Print version ISSN 0375-1589
S. Afr. j. anim. sci. vol.39 no.5 Pretoria 2009
G.J. BragaI,#; J.N. PortelaII; C.G.S. PedreiraII; V.B.O. LeiteI; E.A. OliveiraI
IAPTA/SAA, PRDTA Centro-Oeste, R. Sebastião Soares s/n Brotas SP Brazil
IIUSP/ESALQ, Departamento de Zootecnia, Av. Pádua Dias, 11 Piracicaba SP Brazil
Signalgrass is largely planted as cultivated pasture in Brazil, but no management targets have been identified. The objective of this study was to evaluate daily herbage accumulation rate (HAR) in Signalgrass pastures grazed at two intensity x two frequency treatments using steers. Target intensities corresponded to 5 and 10 cm post-graze sward height and frequencies were determined by pre-graze sward light interception (LI = 95 or 100%) by the canopy. The trial was carried out from January 2007 to April 2008 on an Entisol. Less frequently grazed pastures had higher HAR during the entire period (29 and 36 kg/ha for 95 and 100%-LI, respectively). There was no intensity effect on HAR, except in the 2007 summer season (January to March) when pastures grazed to 10 cm had a higher HAR (59 kg/ha) than those grazed to 5 cm (45 kg/ha). Total leaf yield increased when regrowth was longer (7930 vs. 8729 kg/ha for 95 and 100%-LI, respectively), but stem and dead material yield increased as well (4877 vs. 7155 kg/ha for 95 and 100%-LI, respectively). The advantages of extending the rest period due to increased HAR was counterbalanced by the great influence of stem and dead material, decreasing pasture leafiness and likely forage nutritive value on the grazed stratum.
Keywords: Brachiaria decumbens, grazing intensity, grazing frequency, rotational stocking
Original to the African continent Signalgrass (Brachiaria decumbens Stapf. cv. Basilisk) is the most cultivated grass in Brazil since the 1970s, due to its high persistence and dry matter yield. Decreasing use of Signalgrass over the last 20 years has been associated with its susceptibility to spittlebug (Deois sp.), and this has made for increasing area cultivated to new, resistant grasses such as Brachiaria brizantha, but it is still a significant forage species used in tropical areas of the country. Introduced in the Brazilian territory in the 1950s, Signalgrass management is mainly empirical and precise management targets based on plant characteristics have not been proposed for optimal use in grazing systems.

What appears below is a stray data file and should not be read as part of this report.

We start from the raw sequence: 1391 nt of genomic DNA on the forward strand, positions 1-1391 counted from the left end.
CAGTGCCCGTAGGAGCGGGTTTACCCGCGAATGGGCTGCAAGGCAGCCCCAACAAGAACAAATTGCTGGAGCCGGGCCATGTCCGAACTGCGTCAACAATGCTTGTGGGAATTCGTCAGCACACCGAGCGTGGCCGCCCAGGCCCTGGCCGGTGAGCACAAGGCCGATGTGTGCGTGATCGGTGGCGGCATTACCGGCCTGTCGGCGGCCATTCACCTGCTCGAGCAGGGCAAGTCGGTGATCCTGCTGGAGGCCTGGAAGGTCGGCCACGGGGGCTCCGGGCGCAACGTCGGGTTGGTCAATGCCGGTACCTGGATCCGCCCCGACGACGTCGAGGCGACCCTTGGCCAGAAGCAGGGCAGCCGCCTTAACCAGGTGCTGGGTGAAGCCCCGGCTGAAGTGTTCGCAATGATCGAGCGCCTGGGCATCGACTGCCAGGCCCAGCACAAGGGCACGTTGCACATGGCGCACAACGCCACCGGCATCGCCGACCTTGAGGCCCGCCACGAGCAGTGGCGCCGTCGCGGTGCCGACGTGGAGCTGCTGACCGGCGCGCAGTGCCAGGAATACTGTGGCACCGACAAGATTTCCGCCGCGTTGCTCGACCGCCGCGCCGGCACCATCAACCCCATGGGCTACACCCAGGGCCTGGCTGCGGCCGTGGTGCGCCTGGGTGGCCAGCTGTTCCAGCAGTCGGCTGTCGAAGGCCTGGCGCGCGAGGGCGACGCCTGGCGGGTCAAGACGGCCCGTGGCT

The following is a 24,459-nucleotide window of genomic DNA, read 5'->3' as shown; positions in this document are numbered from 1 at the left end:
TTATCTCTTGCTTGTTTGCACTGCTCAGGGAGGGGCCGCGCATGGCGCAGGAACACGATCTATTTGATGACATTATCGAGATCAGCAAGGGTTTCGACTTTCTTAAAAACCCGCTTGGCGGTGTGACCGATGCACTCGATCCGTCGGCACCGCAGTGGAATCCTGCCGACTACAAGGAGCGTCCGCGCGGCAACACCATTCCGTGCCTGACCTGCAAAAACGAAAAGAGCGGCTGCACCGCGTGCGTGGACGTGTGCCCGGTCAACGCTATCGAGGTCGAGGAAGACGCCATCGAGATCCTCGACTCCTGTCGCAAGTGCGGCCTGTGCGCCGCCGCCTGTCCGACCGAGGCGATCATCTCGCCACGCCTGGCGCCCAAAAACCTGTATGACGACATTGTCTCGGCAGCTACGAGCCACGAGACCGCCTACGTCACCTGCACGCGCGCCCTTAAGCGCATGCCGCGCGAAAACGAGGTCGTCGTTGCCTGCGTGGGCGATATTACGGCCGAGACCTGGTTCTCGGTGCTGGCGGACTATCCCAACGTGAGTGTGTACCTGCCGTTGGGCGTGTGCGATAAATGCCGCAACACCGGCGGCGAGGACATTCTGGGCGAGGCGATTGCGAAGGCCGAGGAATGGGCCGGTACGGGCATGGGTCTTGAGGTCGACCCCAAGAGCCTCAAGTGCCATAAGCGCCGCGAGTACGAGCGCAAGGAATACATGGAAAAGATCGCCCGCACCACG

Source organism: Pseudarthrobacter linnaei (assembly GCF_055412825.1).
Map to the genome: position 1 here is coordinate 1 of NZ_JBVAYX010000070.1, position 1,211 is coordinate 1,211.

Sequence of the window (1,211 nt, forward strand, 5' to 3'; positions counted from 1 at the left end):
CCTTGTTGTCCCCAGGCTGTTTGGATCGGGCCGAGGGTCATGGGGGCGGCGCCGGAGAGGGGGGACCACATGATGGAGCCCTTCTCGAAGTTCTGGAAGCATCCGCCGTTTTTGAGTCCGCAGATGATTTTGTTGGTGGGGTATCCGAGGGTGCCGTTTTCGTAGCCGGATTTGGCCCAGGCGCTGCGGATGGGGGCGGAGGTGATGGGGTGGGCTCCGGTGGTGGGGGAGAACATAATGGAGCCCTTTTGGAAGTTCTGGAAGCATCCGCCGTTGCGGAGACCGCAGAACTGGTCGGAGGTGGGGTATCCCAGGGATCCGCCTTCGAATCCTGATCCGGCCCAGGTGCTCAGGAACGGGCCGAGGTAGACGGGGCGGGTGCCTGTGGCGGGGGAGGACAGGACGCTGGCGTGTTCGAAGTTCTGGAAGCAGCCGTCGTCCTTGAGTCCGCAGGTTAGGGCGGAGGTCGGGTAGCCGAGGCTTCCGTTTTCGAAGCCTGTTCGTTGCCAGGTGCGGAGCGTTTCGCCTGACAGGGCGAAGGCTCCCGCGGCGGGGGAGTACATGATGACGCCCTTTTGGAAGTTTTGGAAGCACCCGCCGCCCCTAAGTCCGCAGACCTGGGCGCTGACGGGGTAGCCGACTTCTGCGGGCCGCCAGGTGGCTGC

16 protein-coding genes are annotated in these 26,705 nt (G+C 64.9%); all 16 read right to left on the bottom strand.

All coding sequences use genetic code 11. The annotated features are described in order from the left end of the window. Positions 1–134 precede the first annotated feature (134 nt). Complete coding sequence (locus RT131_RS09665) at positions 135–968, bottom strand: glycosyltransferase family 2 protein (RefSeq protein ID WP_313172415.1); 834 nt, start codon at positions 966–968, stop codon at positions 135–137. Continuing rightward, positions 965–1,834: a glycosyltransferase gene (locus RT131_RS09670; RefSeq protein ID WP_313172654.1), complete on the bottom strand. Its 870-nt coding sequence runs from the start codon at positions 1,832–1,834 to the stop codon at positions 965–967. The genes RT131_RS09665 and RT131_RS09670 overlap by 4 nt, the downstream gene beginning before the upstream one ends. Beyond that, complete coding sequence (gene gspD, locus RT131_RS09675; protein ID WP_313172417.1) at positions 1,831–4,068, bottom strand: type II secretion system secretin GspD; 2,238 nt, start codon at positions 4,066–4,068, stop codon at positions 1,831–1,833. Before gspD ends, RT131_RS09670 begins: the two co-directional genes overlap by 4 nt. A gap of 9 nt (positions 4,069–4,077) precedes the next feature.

Many recent studies in Brazil have proposed a new approach to grazing management based on sward light interception (Marcelino et al., 2006; Barbosa et al., 2007). Inspired by studies of Broughan (1957) and Korte et al. (1984), this approach proposes that forage accumulation rate is maximised when sward light interception approaches 95 - 100%, the point beyond which leaf senescence increases significantly, accompanied by increasing forage loss due to excessive growth of stems, mainly in tropical grasses. The objective of this study was to evaluate daily herbage accumulation rate (HAR) in Signalgrass pastures under combinations among two defoliation intensities and two frequencies, making for four grazing treatments, with frequencies based on levels of sward light interception.